Adelaide Research and Scholarship
Please use this identifier to cite or link to this item:
|Title: ||The role of chemokine receptors in breast cancer metastasis.|
|Author: ||Holland, Jane|
|Issue Date: ||2007|
|School/Discipline: ||School of Molecular and Biomedical Science : Microbiology and Immunology|
|Abstract: ||Metastasis is a multi-step process during which cancer cells disseminate from the primary tumour and establish secondary tumours in distant sites. The mechanisms for organ-specific metastasis are poorly understood, although recent findings suggest the role of a number of chemokine receptors on various cancer cells such as breast CXCR4 as well as CCR7, are a protein-coupled chemokine receptor (apCR) that have proven to be of considerable biological significance, since their expression has been shown on various malignant breast cancer cell lines, tumours and metastases. In this study the expression and function of CXCR4 and CCR7 was examined in a range of human breast cancer cell lines covering a spectrum of malignant and non-malignant phenotypes. The data revealed that while surface levels of CXCR4 and CCR7 were uniform across the entire panel of breast cancer cell lines, only highly invasive cells, metastatic in immunocompromised mice, expressed functional chemokine receptors. Moreover, multiple signalling pathways downstream of a proteins in the highly invasive cells were found to be activated however chemokine treatment failed to activate any of the downstream kinase cascades examined in non-invasive cell lines. For the first time, to the best of our knowledge, chemokine receptor function was demonstrated to be subject to complex and tightly-controlled regulation in epithelial breast cancer cells via differential a protein-receptor complex formation and that this regulation might significantly contribute to the transition from non-metastatic to malignant tumours. Finally, the role of CXCR4 and CCR7 during breast cancer metastasis was verified using a humanised breast cancer metastasis mouse modeL By modulating the expression of chemokine receptors using siRNA-mediated knockdown, metastasis of breast cancer cells to the lungs of SCID mice was dramatically inhibited.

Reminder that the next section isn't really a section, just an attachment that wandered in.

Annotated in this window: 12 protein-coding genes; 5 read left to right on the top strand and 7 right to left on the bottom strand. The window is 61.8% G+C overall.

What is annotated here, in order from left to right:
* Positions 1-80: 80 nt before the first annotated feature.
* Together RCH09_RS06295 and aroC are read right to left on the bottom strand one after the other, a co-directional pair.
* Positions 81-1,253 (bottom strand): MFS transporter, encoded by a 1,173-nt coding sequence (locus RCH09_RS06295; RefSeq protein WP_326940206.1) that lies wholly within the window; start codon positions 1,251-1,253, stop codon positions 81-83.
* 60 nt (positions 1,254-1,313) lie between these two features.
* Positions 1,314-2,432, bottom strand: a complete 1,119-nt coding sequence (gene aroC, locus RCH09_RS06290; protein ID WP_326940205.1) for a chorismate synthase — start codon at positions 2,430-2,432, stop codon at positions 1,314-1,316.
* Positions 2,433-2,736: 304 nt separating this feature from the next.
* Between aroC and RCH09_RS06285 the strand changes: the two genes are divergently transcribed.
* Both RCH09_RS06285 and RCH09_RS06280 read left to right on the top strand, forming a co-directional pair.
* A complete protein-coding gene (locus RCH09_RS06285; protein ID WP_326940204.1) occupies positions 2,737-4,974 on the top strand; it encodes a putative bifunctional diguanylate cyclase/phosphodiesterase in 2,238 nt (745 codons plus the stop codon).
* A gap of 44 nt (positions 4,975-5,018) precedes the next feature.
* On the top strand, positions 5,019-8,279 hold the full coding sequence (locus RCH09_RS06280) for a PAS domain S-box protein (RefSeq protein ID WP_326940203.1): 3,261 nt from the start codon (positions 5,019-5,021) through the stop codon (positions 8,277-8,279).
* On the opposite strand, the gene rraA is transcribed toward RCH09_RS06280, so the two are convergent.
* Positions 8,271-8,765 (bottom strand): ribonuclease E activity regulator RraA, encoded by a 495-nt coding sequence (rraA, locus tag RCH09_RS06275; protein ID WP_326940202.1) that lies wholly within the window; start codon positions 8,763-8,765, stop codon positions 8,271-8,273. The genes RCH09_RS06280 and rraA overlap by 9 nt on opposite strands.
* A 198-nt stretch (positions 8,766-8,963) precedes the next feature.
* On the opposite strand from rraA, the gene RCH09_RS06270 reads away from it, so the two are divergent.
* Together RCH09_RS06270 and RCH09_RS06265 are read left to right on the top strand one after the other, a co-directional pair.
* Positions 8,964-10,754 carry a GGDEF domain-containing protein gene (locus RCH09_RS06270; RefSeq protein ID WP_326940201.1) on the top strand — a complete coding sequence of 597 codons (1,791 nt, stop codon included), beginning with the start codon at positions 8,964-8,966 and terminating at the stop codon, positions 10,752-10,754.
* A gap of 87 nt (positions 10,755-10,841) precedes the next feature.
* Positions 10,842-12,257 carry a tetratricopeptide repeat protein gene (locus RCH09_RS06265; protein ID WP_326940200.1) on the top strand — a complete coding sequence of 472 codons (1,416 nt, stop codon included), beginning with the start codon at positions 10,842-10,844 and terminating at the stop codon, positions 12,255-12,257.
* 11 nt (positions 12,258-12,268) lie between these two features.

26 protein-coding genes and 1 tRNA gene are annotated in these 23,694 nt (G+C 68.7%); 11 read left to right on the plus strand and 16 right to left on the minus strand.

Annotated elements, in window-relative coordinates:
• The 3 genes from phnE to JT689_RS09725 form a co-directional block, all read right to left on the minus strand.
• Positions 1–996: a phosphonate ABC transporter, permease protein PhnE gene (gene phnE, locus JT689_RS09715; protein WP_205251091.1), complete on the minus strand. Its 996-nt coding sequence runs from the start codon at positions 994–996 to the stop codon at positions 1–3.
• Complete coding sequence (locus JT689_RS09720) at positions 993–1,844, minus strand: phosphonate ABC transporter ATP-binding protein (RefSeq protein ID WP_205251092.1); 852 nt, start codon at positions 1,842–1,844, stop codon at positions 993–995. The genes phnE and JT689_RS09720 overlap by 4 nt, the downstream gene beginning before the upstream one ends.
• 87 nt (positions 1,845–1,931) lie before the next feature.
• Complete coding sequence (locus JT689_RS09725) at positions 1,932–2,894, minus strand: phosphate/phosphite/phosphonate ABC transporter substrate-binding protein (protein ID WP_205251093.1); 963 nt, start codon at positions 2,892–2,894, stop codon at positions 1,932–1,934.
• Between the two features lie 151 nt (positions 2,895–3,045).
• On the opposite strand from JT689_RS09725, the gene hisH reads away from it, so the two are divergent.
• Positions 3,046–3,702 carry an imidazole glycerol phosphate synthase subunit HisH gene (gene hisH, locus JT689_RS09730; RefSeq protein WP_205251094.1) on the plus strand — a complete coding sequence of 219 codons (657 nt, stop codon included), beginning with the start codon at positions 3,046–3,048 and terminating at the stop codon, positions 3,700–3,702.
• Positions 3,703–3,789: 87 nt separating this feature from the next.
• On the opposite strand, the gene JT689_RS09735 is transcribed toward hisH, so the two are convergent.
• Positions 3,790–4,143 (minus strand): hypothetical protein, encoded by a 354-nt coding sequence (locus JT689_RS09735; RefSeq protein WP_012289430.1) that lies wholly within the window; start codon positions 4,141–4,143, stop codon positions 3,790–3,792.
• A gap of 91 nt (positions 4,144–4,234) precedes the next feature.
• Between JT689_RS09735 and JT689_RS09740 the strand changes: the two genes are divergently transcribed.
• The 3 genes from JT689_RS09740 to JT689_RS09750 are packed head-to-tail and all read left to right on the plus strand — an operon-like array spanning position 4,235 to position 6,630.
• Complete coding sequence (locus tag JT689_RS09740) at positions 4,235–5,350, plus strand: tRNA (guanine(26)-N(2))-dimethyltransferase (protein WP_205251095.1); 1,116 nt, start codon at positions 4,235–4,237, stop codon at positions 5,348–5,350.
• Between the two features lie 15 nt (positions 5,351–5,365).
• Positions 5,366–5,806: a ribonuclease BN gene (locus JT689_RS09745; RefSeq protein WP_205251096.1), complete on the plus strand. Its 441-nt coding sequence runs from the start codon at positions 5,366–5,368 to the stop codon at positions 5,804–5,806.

In summary, the data point to distinct molecular mechanisms of chemokine receptor activation used by transformed invasive breast epithelial cells which leads to the metastatic spread of these cancer cells to distant sites. Improved understanding of the role of chemokine receptor/ligand interaction in metastasis may lead to novel approaches in the treatment and management of breast cancer as well as other solid tumour malignancies.|
|Dissertation Note: ||Thesis (Ph.D.) -- University of Adelaide, School of Molecular and Biomedical Science, 2007|
|Keywords: ||chemokine; breast; cancer; metastasis; cells|
|Description: ||Title page, table of contents and abstract only. The complete thesis in print form is available from the University of Adelaide Library.|
|Call number: ||09PH H734|
|Description (link): ||http://proxy.library.adelaide.edu.au/login?url=http://library.adelaide.edu.au/cgi-bin/Pwebrecon.cgi?BBID=1289342|
|Appears in Collections:||Research Theses|
Items in DSpace are protected by copyright, with all rights reserved, unless otherwise indicated.